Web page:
In this seminar, you will learn how to:

  • Create radar scenarios ranging from simple pulses to the most demanding emitter scenarios using PC software
  • Generate complex radar signals with off-the-shelf vector signal generators
  • Increase flexibility during radar simulation by streaming pulse descriptor words (PDW)

Instrument Innovations for mmWave Test

Post Syndicated from National Instruments original https://spectrum.ieee.org/telecom/wireless/instrument-innovations-for-mmwave-test

Implementing a validation or production test strategy for new wireless standards is difficult. It is made even harder by the constant increase in complexity in new wireless standards and technologies like 5G New Radio (NR). This includes wider and more complex waveforms, an exponential increase in test points, and restrictive link budgets that require technologies like beamforming and phased-array antennas. To help you address these challenges, NI introduced the PXIe-5831 millimeter wave (mmWave) vector signal transceiver (VST), which delivers high-speed, high-quality measurements in an architecture that can adapt to the needs of the device under test (DUT) even as those needs are changing. This PXI Vector Signal Transceiver (VST) shortens the time you need to bring up new test assets by simplifying complex measurement requirements and the instrumentation you need to test them.

An Extension of the VST Architecture

At its core, the VST combines a high-bandwidth vector signal generator, vector signal analyzer, high-speed digital interface, and a user-programmable FPGA onto a single PXI instrument. The mmWave VST (PXIe-5831) extends the VST architecture with innovations focused on addressing the increasing complexity—and uncertainty—of wireless standards, protocols, and technologies.

mmWave Radio Heads with Integrated Switching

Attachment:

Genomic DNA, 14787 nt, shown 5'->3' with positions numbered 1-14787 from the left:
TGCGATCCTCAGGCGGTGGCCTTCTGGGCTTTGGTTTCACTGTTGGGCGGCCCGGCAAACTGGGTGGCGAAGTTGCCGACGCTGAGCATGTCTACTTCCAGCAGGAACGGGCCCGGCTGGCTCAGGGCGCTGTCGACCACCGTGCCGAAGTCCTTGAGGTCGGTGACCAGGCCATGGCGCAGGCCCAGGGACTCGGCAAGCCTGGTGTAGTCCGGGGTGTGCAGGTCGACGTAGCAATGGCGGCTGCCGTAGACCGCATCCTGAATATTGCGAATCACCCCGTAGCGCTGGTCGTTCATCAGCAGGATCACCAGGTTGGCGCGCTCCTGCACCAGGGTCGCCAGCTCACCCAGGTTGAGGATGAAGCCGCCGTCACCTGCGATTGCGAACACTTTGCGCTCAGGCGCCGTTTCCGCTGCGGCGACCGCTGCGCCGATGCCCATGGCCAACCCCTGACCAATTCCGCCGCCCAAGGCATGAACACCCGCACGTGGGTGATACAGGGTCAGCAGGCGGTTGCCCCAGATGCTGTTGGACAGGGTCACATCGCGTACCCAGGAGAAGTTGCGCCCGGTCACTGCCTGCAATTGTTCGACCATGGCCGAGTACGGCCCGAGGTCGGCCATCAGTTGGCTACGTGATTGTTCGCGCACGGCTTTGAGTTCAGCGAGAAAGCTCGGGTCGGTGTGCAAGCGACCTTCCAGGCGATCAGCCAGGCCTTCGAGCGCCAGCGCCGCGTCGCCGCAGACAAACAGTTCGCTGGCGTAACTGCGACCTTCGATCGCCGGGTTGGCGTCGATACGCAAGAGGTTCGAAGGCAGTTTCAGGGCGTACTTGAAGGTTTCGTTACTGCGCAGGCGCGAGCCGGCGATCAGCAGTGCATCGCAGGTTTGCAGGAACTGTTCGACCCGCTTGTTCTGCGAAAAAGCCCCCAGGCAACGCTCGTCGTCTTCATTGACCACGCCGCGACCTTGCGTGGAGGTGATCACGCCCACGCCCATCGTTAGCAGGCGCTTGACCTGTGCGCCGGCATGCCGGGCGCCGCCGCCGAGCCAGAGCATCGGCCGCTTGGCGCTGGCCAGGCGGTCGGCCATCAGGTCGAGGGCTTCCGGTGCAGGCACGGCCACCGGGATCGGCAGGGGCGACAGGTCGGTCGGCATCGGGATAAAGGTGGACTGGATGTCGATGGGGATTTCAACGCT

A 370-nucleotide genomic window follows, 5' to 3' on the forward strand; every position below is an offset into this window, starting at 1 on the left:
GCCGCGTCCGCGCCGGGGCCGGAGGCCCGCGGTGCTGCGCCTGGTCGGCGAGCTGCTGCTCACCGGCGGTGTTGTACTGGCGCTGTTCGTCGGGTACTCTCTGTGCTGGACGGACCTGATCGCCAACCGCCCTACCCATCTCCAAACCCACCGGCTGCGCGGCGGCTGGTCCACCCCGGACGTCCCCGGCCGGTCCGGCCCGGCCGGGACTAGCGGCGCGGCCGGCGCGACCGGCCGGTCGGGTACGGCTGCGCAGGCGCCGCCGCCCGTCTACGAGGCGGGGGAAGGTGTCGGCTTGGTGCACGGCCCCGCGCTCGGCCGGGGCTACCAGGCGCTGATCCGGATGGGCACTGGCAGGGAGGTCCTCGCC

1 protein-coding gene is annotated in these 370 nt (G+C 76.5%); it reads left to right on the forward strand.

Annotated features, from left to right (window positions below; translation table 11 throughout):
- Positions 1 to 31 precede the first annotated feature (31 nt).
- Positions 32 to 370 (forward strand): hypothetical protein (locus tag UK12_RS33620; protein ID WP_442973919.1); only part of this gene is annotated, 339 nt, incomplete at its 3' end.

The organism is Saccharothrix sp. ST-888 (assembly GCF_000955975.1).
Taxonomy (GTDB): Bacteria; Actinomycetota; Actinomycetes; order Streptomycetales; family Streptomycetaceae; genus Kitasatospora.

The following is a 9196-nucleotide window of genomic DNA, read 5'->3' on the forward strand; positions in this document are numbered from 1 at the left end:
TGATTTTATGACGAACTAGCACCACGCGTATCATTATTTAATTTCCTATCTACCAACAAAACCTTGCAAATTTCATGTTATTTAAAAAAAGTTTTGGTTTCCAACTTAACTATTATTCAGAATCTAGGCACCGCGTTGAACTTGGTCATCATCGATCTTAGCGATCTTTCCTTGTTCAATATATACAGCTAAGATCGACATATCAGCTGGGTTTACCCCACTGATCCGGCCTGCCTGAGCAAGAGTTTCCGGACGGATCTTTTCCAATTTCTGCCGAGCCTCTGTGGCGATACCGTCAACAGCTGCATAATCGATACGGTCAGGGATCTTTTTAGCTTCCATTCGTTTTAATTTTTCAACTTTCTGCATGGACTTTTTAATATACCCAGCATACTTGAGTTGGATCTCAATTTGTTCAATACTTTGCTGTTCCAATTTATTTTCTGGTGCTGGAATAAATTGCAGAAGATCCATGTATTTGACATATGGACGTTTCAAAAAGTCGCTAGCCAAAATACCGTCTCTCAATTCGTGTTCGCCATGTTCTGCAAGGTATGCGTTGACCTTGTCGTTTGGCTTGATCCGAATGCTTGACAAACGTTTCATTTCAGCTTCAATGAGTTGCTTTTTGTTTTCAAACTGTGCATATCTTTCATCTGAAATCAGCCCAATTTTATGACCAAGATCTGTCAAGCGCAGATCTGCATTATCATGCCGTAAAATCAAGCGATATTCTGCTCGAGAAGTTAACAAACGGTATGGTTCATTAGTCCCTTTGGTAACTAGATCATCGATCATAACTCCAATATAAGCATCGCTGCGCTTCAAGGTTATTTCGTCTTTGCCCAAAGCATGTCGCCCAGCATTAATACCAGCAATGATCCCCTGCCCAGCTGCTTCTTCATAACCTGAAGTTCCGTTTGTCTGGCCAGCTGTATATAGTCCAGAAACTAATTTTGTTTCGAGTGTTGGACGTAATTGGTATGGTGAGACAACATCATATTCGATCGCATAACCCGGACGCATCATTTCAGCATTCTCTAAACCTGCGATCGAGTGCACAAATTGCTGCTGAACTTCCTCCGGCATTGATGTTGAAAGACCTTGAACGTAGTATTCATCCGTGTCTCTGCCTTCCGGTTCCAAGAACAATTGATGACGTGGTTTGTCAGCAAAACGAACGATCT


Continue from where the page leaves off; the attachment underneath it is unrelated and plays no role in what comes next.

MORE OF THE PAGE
Frequency conversion to and from mmWave is performed in a radio head that is cabled to the PXI-based IF subsystem, extending frequency coverage up to 44 GHz for the PXIe-5831 mmWave VST. Each mmWave VST IF subsystem can support up to two radio heads, which come in three configurations—2-, 9-, and 16-port—to adapt to the needs of the DUT. The additional ports are created with a switch network that is integrated in the calibration routines of the instrument, so performance specifications are accurate all the way to the test ports. The following is an example test configuration that shows how the mmWave radio heads can map to potentially high-port requirements for a multiband TX/TX RF front-end module:

Performing the final conversion stage in a remote head provides additional flexibility in the physical configuration of a tester or test cell as well. You can position the radio heads nearer to the DUTs and alleviate long high-frequency cable runs and the associated losses in power and signal quality. Losses at intermediate frequencies (IFs) can be significantly less than those at mmWave, so shifting power delivery requirements to the lower frequencies means more power where it matters: at the mmWave test ports. Consider the following example comparing a three-meter cable run for a +23 dBm instrument versus a one-meter IF and two-meter mmWave cable .run for a +17 dBm instrument like the mmWave VST:

Multiband Coverage with IF and mmWave Test Ports

mmWave RFICs extend the RF signal chains of today’s designs with additional steps for frequency conversion, beamforming, and phased-array radiation. An ideal test approach needs to be able to map to these test points with enough flexibility to adapt as designs and requirements evolve while being able to scale in speed and cost to meet volume demands.